“Jesus, isn’t the Christian life supposed to bring joy? In fact, didn’t You say in Your parable of the soils that those with fertile soil receive the Word with ‘joy’? And, in Your parable of the treasure in the field, the man who finds it goes with ‘joy’ and sells all he has and buys that field. And, in the parable of the talents, You instruct those good and faithful servants to share in Your joy? I thought the Christian life was about joy, Jesus.”
Blessed are the mourners.
What is Jesus talking about here and why is this an attitude in this list? Why is this one of the beatitudes?
Well, to begin with, a close look at the word for mourn shows that this word is one of the strongest possible words for grief in the Greek language. This is a deep, piercing sorrow. This is to truly have a broken heart. Not moping. Not moaning. This is not the kind of crying that happens in movie theatres. This is not the sentimentality one feels from a sappy love song. This is deep, deep grief, the kind of sorrow you feel when you lose a loved one. It is the same word used in Mark 16 of those who are mourning the death of Christ. One writer defines this kind of mourning as “A passionate grief that leads to corresponding action.”5
Before we get into why Jesus chooses to put this in this Beatitude list, I’d like to make two quick observations about this Beatitude:
First, this Beatitude gives us the freedom to grieve.
Jesus openly weeps at the grave of Lazarus. He openly weeps over Jerusalem. It turns out big boys do cry. For any of you who have been in our church for any length of time, you know that this is Brian Morgan’s gift to our church. He certainly knows how to cry and, in fact I think his line is something like, “if nothing else, before I go, I will teach you all to cry.” Maybe this is his theme verse. This beatitude gives us the freedom to grieve.
As I pointed out in the introduction, we don’t feel that freedom in our culture do we? Sadness, unhappiness, mourning, weeping and crying are all things to be avoided at all cost. In fact, our consumerist culture is built on entertainment so that we will not face the serious things in our lives, namely our sadness and mourning. So, without this freedom, we typically deny the pain, we dodge the pain or we distract ourselves from the pain all to our great detriment. Counselors will tell you that mourning and tears are part of the healing process and without them, the process is hindered. As Eugene Peterson once said, “Weeping washes the wounds clean and leaves them to heal.”6 I know many of us in here are grieving. The back of the bulletin shows just a glimpse of the grief in this room. I hope you all feel the freedom to grieve from this Beatitude.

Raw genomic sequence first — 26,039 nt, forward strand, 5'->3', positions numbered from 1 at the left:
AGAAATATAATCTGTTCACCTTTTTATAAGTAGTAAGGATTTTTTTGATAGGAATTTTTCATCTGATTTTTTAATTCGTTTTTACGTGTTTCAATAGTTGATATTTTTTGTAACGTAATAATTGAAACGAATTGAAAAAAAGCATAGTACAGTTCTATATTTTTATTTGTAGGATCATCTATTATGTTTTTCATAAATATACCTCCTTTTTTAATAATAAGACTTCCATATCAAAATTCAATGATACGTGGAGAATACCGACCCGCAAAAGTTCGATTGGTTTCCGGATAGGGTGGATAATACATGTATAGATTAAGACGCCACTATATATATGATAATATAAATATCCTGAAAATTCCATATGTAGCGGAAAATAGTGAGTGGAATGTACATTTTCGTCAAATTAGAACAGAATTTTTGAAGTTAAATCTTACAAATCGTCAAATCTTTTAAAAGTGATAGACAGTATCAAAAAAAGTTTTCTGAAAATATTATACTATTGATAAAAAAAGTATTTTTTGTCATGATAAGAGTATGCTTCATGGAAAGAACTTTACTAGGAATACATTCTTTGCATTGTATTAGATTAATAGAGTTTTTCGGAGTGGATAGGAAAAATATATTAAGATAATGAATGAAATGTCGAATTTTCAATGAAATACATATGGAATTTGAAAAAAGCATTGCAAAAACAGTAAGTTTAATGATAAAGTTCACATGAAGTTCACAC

Second, the Christian life is not just a life of happiness and joy.
I wish it were but the truth is that it’s not. John Stott says,
Some Christians seem to imagine that, especially if they are filled with the Spirit, they must wear a perpetual grin on their face and be continuously boisterous and bubbly. How unbiblical can one become? The truth is that there are such things as Christian tears, and too few of us ever weep them.7
A few hundred years ago, to be a Christian meant one had to be miserable. It appears we’ve swung the pendulum too far the other way. The fact is that there are times of great joy in the Christian life, but there are also times of great sorrow as well.
So, why does Jesus bless the mourners? What is it about mourning that makes us right side up? There are probably many reasons but we can’t talk about all of them. I will give you two today.
1. We observe our own sin